Ariadne and the labrinth
“It would be advisable to look at the mythology of Ariadne and Theseus and the Mlnotaur. Theseus, the man, goes to find the secret of the labyrinth, the center. The risk is to go in and get lost forever or to go in and encounter the Minotaur and be devoured by it. Or the option is to allow Ariadne to be the guide and to show the path or direction to the center or core of the subconscious mind. What you find there is the soul. The key to the myth is to go alone would be risking getting lost or death.” – Laz.
Ariadne was the daughter of King Minos of Crete and his wife Pasiphae, in Greek mythology. By her mother, she was the granddaughter of the sun god Helios. She is best known for her pivotal role in the myth of Theseus and the Minotaur.
According to the myth, Minos‘ son died during some games that were organised in Athens. In retribution, the king of Crete attacked Athens and won. He then imposed a heavy burden on the city; he demanded that seven young men and seven young women be sent to Crete every year in order to be sent for sacrifice into the Labyrinth underneath Minos‘ palace, where the Minotaur dwelt. The Minotaur was a half-bull, half-human creature that was born from the union of Pasiphae with a bull.
One year, when the fourteen young people of Athens were about to be sent to Crete, Theseus, son of King Aegeus of Athens, volunteered to be sent in order to kill the Minotaur and end the sacrifices for good. When they arrived in Crete, Ariadne fell in love with Theseus and decided to help him in his quest. She gave him a sword to fight the Minotaur, as well as a ball of thread; she advised him to tie one end near the entrance of the labyrinth and let the thread unroll as he delves deeper into the twisting and branching paths. When Theseus found the Minotaur, he managed to slay him, and then followed the thread back to the entrance, where Ariadne was waiting. She then eloped with him on his way back to Athens.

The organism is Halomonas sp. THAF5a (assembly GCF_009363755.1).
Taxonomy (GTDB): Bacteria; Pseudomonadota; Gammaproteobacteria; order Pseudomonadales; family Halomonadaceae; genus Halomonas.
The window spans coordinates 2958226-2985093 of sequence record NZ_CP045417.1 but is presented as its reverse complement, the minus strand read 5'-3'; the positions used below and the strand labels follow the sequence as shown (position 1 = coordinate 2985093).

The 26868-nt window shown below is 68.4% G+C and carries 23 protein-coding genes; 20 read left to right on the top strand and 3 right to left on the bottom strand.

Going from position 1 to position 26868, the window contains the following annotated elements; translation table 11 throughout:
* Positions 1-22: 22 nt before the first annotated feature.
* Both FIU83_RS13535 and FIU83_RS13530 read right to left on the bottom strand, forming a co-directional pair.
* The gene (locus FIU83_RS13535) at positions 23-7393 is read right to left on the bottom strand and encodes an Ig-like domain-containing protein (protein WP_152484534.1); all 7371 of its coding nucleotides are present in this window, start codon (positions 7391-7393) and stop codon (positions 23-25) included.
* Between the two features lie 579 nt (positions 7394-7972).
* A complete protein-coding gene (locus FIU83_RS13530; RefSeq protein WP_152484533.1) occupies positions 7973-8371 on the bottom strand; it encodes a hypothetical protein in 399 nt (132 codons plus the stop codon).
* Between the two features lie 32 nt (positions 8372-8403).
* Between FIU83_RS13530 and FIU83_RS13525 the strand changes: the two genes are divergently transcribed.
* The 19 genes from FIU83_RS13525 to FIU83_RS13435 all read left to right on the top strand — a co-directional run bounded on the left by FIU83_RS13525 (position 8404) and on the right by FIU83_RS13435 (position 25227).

According to some versions of the story, when the ship of Theseus stopped at the island of Naxos on the way back home, he abandoned Ariadne there. She was then seen by the god of wine Dionysus, and married her. Other versions say that Dionysus demanded from Theseus to leave Ariadne on the island. From the union of Dionysus and Ariadne, a number of children were born; Oenopion, personification of wine; Staphylus, personification of grapes; Thoas, Peparethus, Phanus, and many more. A version of Ariadne‘s myth has it that she was killed by Perseus, while a different one says that she hanged herself. Dionysus then went to Hades, and brought her and his mother Semele to Mount Olympus, where they were deified.